Oil declines as omicron and monetary tightening darken outlook

Oil fell for the first time in three days as traders grew more concerned about the demand impact from the omicron variant and tighter monetary policy.

Futures in New York dropped toward $71 a barrel after rising 2.3 per cent over the past two sessions. Daily COVID-19 cases in the U.K. have jumped to a record, while hospitalizations have surged across the U.S. The Bank of England unexpectedly raised interest rates for the first time since the pandemic struck in a sign that inflation is now of bigger concern to leading central banks than the virus.

Signs are also emerging of softening oil demand in Asia, while the International Energy Agency said this week that the global market had returned to surplus as omicron impedes travel. The weakness is showing up in the market’s structure, with Brent on the cusp of a bearish contango structure after dipping into this on Tuesday.

“Crude oil has dipped again to trade slightly down on the week as omicron developments continue to impact the short-term demand outlook,” said Ole Sloth Hansen, head of commodities research at Saxo Bank A/S in Copenhagen.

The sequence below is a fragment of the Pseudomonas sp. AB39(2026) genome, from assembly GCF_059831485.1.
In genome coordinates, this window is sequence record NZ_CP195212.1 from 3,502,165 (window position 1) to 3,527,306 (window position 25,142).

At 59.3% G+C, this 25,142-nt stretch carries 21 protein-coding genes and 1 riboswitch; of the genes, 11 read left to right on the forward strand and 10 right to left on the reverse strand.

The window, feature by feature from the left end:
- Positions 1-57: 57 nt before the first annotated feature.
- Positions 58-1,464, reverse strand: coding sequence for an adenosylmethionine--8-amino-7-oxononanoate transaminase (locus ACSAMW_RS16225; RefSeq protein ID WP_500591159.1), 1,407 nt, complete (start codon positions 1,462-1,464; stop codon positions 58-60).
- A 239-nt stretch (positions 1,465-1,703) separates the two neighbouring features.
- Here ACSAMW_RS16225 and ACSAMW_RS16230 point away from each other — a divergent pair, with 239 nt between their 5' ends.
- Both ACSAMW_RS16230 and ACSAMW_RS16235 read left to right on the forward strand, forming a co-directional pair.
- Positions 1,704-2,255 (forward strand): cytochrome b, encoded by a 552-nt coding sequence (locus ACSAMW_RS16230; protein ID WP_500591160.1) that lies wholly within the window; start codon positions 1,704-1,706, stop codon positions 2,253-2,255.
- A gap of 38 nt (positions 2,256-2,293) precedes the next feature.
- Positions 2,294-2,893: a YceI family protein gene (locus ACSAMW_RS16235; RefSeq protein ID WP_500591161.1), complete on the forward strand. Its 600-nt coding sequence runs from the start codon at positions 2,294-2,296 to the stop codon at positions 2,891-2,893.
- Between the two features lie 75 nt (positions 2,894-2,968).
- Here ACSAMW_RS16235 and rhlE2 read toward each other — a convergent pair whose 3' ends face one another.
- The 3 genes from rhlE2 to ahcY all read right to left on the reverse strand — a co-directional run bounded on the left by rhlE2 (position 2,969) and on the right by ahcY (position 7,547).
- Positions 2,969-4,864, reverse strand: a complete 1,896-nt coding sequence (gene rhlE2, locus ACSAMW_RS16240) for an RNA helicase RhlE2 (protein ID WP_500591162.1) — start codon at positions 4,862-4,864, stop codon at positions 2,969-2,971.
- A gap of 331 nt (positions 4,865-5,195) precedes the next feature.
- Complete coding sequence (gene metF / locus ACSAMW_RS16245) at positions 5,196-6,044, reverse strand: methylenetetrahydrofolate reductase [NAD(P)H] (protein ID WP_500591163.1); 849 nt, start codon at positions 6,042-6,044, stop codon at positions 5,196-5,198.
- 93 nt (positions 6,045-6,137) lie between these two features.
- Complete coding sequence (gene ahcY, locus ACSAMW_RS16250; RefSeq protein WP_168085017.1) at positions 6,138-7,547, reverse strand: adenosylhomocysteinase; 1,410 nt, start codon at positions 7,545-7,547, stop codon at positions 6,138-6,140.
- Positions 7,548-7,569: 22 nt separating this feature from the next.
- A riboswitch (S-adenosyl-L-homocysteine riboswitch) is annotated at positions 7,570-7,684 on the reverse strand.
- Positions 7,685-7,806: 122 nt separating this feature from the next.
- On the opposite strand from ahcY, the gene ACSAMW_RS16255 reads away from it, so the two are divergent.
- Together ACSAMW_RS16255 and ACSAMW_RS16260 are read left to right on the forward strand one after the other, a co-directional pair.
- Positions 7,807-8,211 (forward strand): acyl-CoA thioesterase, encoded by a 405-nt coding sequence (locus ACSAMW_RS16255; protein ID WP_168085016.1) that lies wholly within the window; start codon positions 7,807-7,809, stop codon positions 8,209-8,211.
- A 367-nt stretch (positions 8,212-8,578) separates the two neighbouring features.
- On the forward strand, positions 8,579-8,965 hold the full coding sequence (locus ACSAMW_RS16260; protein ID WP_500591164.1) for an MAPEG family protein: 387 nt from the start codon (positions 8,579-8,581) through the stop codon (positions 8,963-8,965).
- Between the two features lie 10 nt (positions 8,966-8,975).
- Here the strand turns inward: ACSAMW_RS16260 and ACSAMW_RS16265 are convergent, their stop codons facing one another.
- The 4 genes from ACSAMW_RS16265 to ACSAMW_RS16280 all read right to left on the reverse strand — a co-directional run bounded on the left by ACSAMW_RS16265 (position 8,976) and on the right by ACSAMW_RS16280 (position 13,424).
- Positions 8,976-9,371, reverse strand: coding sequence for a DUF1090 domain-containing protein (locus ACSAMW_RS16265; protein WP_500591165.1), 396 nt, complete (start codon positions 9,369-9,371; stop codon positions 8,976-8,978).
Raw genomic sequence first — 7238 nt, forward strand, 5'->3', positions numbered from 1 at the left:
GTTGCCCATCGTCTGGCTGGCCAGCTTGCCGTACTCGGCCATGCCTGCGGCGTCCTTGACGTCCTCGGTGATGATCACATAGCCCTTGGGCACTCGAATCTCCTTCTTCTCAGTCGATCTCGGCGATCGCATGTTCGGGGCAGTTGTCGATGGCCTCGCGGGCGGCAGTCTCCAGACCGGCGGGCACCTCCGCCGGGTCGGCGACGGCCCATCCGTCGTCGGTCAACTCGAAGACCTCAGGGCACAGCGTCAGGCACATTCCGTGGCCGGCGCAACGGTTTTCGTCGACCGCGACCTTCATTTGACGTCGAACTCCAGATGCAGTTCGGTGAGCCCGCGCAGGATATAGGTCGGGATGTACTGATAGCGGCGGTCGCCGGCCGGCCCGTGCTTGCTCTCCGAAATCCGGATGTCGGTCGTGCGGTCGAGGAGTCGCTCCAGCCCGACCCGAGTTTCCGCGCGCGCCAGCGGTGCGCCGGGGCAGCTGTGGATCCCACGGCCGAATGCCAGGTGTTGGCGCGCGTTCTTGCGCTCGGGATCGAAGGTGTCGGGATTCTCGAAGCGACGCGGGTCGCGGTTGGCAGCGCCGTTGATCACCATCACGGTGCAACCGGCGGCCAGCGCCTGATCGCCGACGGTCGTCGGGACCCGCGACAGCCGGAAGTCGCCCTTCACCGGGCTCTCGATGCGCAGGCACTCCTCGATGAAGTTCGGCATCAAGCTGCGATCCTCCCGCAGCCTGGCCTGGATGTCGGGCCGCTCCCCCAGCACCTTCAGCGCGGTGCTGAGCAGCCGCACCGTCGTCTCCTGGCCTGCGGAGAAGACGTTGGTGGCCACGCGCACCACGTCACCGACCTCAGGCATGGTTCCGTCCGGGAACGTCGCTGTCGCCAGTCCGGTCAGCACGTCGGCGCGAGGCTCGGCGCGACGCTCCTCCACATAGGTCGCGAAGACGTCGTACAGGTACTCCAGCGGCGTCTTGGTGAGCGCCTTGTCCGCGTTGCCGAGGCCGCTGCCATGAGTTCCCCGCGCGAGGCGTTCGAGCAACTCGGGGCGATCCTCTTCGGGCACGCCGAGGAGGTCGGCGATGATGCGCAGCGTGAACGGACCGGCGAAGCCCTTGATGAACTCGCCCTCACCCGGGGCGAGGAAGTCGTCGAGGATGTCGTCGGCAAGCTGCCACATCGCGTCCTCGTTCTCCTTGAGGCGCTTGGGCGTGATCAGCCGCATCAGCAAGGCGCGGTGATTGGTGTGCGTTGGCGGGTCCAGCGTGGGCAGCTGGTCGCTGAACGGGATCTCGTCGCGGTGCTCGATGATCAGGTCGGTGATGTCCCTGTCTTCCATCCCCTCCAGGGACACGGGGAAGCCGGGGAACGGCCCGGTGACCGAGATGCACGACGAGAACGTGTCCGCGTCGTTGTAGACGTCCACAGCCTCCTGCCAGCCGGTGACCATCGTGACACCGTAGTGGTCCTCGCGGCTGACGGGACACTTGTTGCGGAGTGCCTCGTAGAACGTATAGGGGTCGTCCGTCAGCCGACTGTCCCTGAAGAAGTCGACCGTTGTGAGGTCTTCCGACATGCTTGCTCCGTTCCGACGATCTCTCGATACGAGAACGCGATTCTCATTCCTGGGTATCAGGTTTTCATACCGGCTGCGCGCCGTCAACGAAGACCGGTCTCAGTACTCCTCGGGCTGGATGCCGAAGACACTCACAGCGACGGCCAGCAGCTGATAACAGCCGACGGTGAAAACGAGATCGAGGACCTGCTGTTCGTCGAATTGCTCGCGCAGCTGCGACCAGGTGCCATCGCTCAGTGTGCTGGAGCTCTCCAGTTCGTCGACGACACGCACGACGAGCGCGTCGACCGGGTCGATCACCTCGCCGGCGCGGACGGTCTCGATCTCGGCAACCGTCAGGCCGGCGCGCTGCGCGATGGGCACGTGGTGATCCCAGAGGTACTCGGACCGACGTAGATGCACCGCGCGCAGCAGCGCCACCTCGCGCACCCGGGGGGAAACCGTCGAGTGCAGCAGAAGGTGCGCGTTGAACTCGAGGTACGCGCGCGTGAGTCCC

This week has seen traders hit with conflicting signals on demand and supply. Those range from the central banks’ moves, to new restrictions to limit the spread of omicron, and declining inventories in the U.S. That has caused a generally risk-off attitude in oil markets, leading the aggregate volume of futures contracts to drop over the past two sessions.


  • West Texas Intermediate for January delivery dropped 1.9 per cent to $71.03 a barrel at 10:28 a.m. London time on the New York Mercantile Exchange after advancing 2.1 per cent on Thursday.
  • Prices are down 0.9 per cent this week
  • Brent for February settlement lost 1.8 per cent to $73.69 on the ICE Futures Europe exchange after adding 1.5 per cent on Thursday.
  • The prompt timespread for Brent was 3 cents in backwardation, compared with 24 cents a week earlier.

Omicron is starting to limit the movement of people. The City of London has transformed from a raucous district with thousands of workers celebrating Christmas into a no-party zone in the space of a week. Almost half of staff didn’t go to the office on Monday, the lowest since September, according to data compiled by Google, which tracks the location of its users.

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